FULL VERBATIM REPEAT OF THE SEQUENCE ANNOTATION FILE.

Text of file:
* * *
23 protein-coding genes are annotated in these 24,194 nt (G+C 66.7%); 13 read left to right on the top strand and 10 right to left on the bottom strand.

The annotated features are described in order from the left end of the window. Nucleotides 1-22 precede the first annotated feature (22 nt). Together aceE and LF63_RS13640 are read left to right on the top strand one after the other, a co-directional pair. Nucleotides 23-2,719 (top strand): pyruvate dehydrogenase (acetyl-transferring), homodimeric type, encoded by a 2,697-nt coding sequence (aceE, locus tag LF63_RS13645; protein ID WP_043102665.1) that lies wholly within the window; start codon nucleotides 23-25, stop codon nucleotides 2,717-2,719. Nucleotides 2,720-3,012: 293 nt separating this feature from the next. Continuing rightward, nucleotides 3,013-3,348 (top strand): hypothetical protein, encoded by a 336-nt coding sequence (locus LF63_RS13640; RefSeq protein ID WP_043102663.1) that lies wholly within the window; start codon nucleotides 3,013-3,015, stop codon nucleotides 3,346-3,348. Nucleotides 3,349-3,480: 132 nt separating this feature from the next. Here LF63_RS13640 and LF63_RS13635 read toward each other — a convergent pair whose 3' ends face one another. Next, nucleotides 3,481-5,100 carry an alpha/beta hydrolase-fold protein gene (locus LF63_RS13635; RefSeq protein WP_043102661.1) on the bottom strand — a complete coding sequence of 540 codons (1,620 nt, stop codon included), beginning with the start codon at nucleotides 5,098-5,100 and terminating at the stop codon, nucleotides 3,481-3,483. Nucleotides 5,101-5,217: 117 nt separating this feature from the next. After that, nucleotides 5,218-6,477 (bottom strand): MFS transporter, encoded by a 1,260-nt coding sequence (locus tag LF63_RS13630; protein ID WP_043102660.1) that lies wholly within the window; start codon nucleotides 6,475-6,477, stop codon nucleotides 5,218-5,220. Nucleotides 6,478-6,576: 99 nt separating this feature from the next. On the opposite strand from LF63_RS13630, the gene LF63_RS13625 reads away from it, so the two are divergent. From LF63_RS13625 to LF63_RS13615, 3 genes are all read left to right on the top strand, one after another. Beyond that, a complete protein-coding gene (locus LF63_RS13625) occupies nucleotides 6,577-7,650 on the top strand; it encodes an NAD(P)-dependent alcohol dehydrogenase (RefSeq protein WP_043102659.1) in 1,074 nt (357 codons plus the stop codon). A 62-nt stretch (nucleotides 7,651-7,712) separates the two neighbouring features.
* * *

23 protein-coding genes are annotated in these 24,194 nt (G+C 66.7%); 13 read left to right on the top strand and 10 right to left on the bottom strand.

The annotated features are described in order from the left end of the window. Nucleotides 1-22 precede the first annotated feature (22 nt). Together aceE and LF63_RS13640 are read left to right on the top strand one after the other, a co-directional pair. Nucleotides 23-2,719 (top strand): pyruvate dehydrogenase (acetyl-transferring), homodimeric type, encoded by a 2,697-nt coding sequence (aceE, locus tag LF63_RS13645; protein ID WP_043102665.1) that lies wholly within the window; start codon nucleotides 23-25, stop codon nucleotides 2,717-2,719. Nucleotides 2,720-3,012: 293 nt separating this feature from the next. Continuing rightward, nucleotides 3,013-3,348 (top strand): hypothetical protein, encoded by a 336-nt coding sequence (locus LF63_RS13640; RefSeq protein ID WP_043102663.1) that lies wholly within the window; start codon nucleotides 3,013-3,015, stop codon nucleotides 3,346-3,348. Nucleotides 3,349-3,480: 132 nt separating this feature from the next. Here LF63_RS13640 and LF63_RS13635 read toward each other — a convergent pair whose 3' ends face one another. Next, nucleotides 3,481-5,100 carry an alpha/beta hydrolase-fold protein gene (locus LF63_RS13635; RefSeq protein WP_043102661.1) on the bottom strand — a complete coding sequence of 540 codons (1,620 nt, stop codon included), beginning with the start codon at nucleotides 5,098-5,100 and terminating at the stop codon, nucleotides 3,481-3,483. Nucleotides 5,101-5,217: 117 nt separating this feature from the next. After that, nucleotides 5,218-6,477 (bottom strand): MFS transporter, encoded by a 1,260-nt coding sequence (locus tag LF63_RS13630; protein ID WP_043102660.1) that lies wholly within the window; start codon nucleotides 6,475-6,477, stop codon nucleotides 5,218-5,220. Nucleotides 6,478-6,576: 99 nt separating this feature from the next. On the opposite strand from LF63_RS13630, the gene LF63_RS13625 reads away from it, so the two are divergent. From LF63_RS13625 to LF63_RS13615, 3 genes are all read left to right on the top strand, one after another. Beyond that, a complete protein-coding gene (locus LF63_RS13625) occupies nucleotides 6,577-7,650 on the top strand; it encodes an NAD(P)-dependent alcohol dehydrogenase (RefSeq protein WP_043102659.1) in 1,074 nt (357 codons plus the stop codon). A 62-nt stretch (nucleotides 7,651-7,712) separates the two neighbouring features.